City Gates Ministries in Olympia, Washington is like none other that we have visited. At 7:00 each Thursday night, two large vans, one smaller one, and various other vehicles pull onto a parking lot in the middle of the city, just across the street from a major transit center. Out come tables, canopies, and a sound system. The Rev. Phil Prietto takes the microphone and for the next hour preaches and invites the testimony of the group.
The ministry has been growing since 1995. Their mission — “to show the love of Jesus Christ by helping people in need”. Their uniqueness is their size and that phrase “unifying the Church”. Approximately 14 congregations, mostly non-denominational and evangelical, come together, not because they sign up to do specific tasks, but because they are acting as the Church in the world. They are acting not as separate congregations, but as one Church with the sole purpose of walking with others on whatever journey they happen to be on.
The size of the ministry is impressive. The trucks and vans are packed full of blankets, clothing, baby supplies, and hygiene items. A simple meal of sandwiches and coffee or hot chocolate is served to about 150 people. A photographer takes pictures that are ready the following week for people to take with them. A woman explained, “Every time you look at the picture, you see Christ looking back at you.” There is a children’s area with activities and toys or books for children to take with them. And there is a massage table to relieve the stress of life on the streets.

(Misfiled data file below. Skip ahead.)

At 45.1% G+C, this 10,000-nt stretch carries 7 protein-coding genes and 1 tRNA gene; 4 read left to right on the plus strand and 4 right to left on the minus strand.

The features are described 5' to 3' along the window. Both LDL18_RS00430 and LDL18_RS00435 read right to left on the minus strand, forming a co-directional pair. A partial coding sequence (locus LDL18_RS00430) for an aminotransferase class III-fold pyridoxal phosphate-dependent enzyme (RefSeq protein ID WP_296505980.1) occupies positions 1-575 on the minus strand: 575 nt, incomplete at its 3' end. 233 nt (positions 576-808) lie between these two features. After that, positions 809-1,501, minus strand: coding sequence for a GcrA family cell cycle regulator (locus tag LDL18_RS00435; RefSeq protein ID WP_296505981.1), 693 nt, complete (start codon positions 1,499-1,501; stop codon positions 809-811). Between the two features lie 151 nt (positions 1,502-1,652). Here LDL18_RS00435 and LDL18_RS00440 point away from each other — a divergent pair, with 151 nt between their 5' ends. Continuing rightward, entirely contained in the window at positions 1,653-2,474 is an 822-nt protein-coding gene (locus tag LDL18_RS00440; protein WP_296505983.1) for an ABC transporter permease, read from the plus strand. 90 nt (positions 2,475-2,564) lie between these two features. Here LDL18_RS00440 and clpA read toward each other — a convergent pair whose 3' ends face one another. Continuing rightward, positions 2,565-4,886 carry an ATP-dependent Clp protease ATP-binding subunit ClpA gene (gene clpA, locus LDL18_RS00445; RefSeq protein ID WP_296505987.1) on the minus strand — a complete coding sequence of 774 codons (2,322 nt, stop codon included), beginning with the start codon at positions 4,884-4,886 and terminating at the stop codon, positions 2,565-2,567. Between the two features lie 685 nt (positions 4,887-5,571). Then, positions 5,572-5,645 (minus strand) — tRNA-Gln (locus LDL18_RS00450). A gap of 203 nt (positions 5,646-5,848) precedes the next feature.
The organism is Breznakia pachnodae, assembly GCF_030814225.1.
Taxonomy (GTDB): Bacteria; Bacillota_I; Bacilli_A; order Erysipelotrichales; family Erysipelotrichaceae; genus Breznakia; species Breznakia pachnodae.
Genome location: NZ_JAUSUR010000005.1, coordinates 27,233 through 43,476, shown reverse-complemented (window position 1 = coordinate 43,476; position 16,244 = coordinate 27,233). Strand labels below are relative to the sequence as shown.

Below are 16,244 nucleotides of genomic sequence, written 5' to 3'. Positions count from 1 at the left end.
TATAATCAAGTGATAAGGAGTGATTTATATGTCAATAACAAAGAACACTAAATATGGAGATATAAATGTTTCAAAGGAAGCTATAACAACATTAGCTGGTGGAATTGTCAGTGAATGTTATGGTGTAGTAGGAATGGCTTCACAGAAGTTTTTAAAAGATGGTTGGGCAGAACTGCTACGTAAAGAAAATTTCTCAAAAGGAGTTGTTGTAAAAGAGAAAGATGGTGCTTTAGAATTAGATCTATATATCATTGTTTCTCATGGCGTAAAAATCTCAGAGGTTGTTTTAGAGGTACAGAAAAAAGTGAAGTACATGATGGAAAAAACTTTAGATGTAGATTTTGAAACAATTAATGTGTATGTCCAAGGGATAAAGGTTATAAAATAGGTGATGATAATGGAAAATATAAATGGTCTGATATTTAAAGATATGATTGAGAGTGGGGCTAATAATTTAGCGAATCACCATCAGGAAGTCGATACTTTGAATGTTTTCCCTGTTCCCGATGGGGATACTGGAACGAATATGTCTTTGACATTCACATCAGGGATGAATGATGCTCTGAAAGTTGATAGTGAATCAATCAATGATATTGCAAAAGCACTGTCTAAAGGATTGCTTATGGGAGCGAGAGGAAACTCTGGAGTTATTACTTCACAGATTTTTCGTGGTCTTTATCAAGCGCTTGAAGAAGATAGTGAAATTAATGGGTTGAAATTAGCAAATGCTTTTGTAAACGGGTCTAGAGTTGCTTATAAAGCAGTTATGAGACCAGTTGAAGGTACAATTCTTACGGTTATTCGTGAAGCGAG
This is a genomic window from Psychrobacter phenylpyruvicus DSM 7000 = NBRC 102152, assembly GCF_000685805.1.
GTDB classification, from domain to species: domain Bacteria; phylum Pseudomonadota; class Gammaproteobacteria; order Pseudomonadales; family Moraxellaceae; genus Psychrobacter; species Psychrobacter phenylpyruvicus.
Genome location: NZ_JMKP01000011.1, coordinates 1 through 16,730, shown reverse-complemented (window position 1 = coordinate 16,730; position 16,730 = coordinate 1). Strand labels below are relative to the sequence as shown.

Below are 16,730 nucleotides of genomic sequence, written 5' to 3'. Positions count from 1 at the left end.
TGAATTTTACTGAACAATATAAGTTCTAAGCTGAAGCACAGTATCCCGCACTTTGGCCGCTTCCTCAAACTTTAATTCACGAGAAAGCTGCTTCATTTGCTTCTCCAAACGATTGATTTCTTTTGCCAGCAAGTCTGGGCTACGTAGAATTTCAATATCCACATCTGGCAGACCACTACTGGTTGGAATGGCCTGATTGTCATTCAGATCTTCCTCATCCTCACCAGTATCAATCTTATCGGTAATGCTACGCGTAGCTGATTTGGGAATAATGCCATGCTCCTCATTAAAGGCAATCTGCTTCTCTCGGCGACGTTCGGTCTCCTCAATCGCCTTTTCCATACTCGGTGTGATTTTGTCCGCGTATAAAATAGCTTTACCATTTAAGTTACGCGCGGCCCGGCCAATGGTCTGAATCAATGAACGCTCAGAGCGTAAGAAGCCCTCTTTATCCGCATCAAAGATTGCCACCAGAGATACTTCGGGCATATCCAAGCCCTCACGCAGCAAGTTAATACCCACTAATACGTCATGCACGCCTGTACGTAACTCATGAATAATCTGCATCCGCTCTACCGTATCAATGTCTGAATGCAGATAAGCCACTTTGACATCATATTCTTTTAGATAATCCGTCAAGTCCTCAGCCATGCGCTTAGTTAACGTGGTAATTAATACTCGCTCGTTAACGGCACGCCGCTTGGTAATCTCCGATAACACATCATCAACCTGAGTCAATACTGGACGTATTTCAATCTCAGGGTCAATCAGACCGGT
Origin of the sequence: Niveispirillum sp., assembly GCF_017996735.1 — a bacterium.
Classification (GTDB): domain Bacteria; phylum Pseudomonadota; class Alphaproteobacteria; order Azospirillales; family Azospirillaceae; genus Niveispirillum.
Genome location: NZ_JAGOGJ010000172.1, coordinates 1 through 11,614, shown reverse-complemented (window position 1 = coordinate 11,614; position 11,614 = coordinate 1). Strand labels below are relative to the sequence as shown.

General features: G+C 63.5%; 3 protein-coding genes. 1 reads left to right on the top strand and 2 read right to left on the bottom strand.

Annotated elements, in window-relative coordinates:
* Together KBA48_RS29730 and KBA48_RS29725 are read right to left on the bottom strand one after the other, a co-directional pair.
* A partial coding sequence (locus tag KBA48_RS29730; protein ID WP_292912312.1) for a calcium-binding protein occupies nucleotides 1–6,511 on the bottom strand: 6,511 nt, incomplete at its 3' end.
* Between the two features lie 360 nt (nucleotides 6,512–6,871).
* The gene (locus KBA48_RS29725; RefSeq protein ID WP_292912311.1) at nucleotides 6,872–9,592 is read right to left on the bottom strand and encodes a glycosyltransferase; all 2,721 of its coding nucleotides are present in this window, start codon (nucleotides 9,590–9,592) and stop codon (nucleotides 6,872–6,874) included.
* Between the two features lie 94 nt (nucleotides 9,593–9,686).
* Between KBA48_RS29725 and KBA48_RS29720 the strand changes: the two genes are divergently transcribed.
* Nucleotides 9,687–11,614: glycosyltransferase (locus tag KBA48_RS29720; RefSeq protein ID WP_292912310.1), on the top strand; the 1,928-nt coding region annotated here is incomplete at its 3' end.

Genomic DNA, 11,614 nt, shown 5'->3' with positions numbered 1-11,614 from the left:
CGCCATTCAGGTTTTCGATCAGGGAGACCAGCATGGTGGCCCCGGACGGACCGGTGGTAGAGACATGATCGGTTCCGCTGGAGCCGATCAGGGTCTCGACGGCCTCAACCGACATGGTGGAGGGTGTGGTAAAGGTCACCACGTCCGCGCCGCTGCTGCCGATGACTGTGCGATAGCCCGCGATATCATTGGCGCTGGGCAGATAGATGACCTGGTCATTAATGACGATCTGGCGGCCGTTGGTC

And there is PRAYER. At every opportunity, prayer is offered — as people wait in line for various items and as people tell their stories to “ministry leaders”. It is clear in written guidelines that prayer is offered, not required, but I didn’t see anyone refuse the offer. The prayers are typically offered by small groups of people surrounding and laying hands on the one being prayed for. As uptight Episcopalians it was a bit unnerving for John and me to be drawn into so much spontaneous prayer, but it became clear that our discomfort was our problem, not theirs. The prayers are not isolated from the further offer of other help — a place to sleep, drug/alcohol treatment options, assistance with social service agencies. And love and support were not contingent on the person’s response to offers of help — spiritual or otherwise. Pastor Phil was clear that relationships come first and foremost.
As the evening was wrapping up at about 10:00 pm, a young man came up to greet us. He had his two month old daughter with him. He shared his story of coming to City Gates for five years arguing that God didn’t even exist. But he kept coming and is now a believer. He has a home and a job and a family. He has a community of people, a Church, that he can rely on for continued support and encouragement. And now he feels that it’s his turn to give back as he reaches out to others who share his struggles.
Prayer. We (I) need to get over our (my) reluctance to pray freely and openly with others and to believe, really believe, in the transformative power of prayer. The words we use don’t really matter. What matters is that we trust God enough to imagine our lives and the lives of others as whole and holy, renewed and recreated by God.